2024 Old Loggers Path – Epilogue

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Start/End Location: Masten 27.3

The Old Loggers Path lived up to its name; the majority of the trail was on old logging roads and abandoned railroad beds, making most of the elevation changes comfortable. However, this made the woods and switchbacks seem steep by comparison. There are two shelters on the trail, Sprout Point Vista Shelter and Doe Run Shelter. Each shelter could easily accommodate a dozen hikers. Neither shelter has a privy, and there is no water at Sprout Point. Tent sites are limited near the shelters.

Overall, there was plenty of water. The trail seems to be set up for two nights, staying near the shelters. The Doe Run Shelter is ten miles from parking at Masten, while the Sprout Point Vista Shelter is six miles away, with about eleven miles between the shelters. The ideal location for camping is where Yellow Dog Run joins Rock Run. There are plenty of campsites, swimming holes, and waterfalls nearby. Bob and I hiked clockwise with wonderful views in the first half of the trail and waterfalls in the second half.

Hiking at elevation, most of the trail was 1,500 to 2,000 feet, in north central Pennsylvania during April provides variable weather. We had a cool sunny day, followed by a warm sunny day, and finished with a cool rainy day. Our high temperature was seventy, with our low being thirty. There was cell service for the first nine miles with nothing after. April provided us the opportunity to hike in solitude; we saw no other hikers and only one worker while on the trail.

Absolutely a must-see loop that comes highly recommended, brimming with fascinating sights to relish and enjoy!

Bob’s OLP Guest Blog

Well, Al and I had another great backpacking adventure. This was a “shakedown hike” in preparation for our June Appalachian Trail +200 mile hike through Connecticut, Massachusetts and Vermont. A chance to test new equipment and new methods to lighten our load.

The Old Loggers Path trail was unique and a real treat. Being April and high up in the northern tier mountains there was no foliage so the forest was not so interesting. But one could see great distances through the trees. No other hikers to compete with. Abundant water throughout. Rock Run was as pretty as it gets. We stopped for lunch at a giant pool at the base of waterfalls that would be a wonderful swimming hole on a hot summer hiking day. However, climbing out of this gorge would be a real challenge, but worth it!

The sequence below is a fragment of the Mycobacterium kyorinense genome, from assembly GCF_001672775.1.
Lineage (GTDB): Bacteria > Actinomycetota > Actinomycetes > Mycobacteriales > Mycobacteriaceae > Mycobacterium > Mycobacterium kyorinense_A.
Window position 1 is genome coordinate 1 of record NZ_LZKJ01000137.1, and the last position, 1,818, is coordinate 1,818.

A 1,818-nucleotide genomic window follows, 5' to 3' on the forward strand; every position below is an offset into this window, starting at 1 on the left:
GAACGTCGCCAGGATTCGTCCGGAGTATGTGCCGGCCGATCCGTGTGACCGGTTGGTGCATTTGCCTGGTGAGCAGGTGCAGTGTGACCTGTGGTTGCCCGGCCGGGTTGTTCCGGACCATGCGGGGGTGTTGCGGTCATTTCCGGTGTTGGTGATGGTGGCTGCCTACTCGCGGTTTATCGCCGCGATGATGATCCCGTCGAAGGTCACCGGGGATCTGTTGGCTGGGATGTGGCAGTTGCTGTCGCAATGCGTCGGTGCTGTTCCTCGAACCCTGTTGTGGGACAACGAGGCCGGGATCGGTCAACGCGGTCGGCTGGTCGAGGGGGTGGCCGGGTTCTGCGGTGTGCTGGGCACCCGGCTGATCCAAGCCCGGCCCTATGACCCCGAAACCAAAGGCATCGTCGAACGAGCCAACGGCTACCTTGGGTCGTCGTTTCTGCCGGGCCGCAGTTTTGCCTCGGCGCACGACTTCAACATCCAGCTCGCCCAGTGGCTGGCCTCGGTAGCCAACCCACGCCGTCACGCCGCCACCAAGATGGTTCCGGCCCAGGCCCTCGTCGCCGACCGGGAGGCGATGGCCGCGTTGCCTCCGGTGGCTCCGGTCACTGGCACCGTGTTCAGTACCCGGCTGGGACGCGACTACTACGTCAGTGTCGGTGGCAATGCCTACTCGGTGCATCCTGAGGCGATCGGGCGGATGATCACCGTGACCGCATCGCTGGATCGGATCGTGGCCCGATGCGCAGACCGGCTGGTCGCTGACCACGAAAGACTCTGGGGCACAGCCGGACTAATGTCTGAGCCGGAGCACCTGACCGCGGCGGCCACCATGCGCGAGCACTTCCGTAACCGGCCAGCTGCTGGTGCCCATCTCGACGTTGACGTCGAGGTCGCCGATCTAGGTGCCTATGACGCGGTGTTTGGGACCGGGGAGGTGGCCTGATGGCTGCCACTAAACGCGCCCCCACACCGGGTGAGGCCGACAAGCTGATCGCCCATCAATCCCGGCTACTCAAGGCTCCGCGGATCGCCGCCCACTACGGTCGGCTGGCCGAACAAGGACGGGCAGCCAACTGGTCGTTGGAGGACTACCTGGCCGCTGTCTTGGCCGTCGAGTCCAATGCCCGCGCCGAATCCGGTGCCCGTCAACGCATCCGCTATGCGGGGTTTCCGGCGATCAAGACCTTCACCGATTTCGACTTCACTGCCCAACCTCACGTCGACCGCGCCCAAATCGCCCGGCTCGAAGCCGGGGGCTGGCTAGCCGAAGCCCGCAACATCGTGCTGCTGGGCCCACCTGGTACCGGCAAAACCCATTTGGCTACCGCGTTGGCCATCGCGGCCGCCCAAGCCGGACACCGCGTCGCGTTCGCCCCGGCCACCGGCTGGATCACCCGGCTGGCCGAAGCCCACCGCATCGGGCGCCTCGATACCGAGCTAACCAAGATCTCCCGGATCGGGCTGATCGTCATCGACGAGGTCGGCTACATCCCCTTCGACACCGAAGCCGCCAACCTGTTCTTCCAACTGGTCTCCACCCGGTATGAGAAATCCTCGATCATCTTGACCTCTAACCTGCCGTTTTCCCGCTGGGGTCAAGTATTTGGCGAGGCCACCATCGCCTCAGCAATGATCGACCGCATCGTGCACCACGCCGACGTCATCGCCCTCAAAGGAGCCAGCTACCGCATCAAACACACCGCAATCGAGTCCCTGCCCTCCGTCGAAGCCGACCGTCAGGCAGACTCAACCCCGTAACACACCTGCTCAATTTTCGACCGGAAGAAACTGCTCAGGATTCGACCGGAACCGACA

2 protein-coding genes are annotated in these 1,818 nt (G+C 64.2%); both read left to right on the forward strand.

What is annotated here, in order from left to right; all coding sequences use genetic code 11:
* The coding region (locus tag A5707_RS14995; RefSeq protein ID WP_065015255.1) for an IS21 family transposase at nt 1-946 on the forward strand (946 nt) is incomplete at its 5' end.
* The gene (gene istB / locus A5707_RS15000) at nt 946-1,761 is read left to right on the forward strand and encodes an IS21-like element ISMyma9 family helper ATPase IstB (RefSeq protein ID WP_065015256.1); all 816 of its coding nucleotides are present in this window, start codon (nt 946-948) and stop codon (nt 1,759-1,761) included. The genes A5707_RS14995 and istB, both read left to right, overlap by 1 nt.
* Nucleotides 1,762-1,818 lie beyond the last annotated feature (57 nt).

The Old Loggers Path trail is aptly named in that the defunct and overgrown steam train railroad beds and other haul roads we hiked on were clearly used for logging in the 19th century. It was almost impossible to imagine that this vast rail and road network was built by hand, without the benefit of mechanized equipment. Likewise, the lumbering was done by hand; the logs transported down the mountains by mules, horses, and steam trains. Unfortunately, in the late 1800’s the mountain sides were devastated; completely stripped of trees for fuel and lumber to build our great country. The trout streams were devastated too, by waste and silt.

Fortunately, nature has a way of healing itself. Loyalsock state forest has subsequently been well managed to provide terrific recreational opportunities for hunters, fishermen, and hikers like Al and me. However, unfortunately, this forest is now succumbing to different scourge, the invasive Emerald Ash Borer that is rapidly killing every ash tree throughout Pennsylvania and beyond. Look closely at Al’s blog photos and you will observe numerous ash tree that have crumbled to the ground, too often across the trail. On the plus side, this Chinese invasive apparently has benefited the woodpecker population. I am confident that Penn’s forest will once again, eventually, heal itself as new but different trees will replace those lost to a tiny bug.

One Comment Add yours

  1. Steve Raseman says:

    Looked like a nice tune up hike with plenty of nice streams and rock formations. Thanks for sharing!

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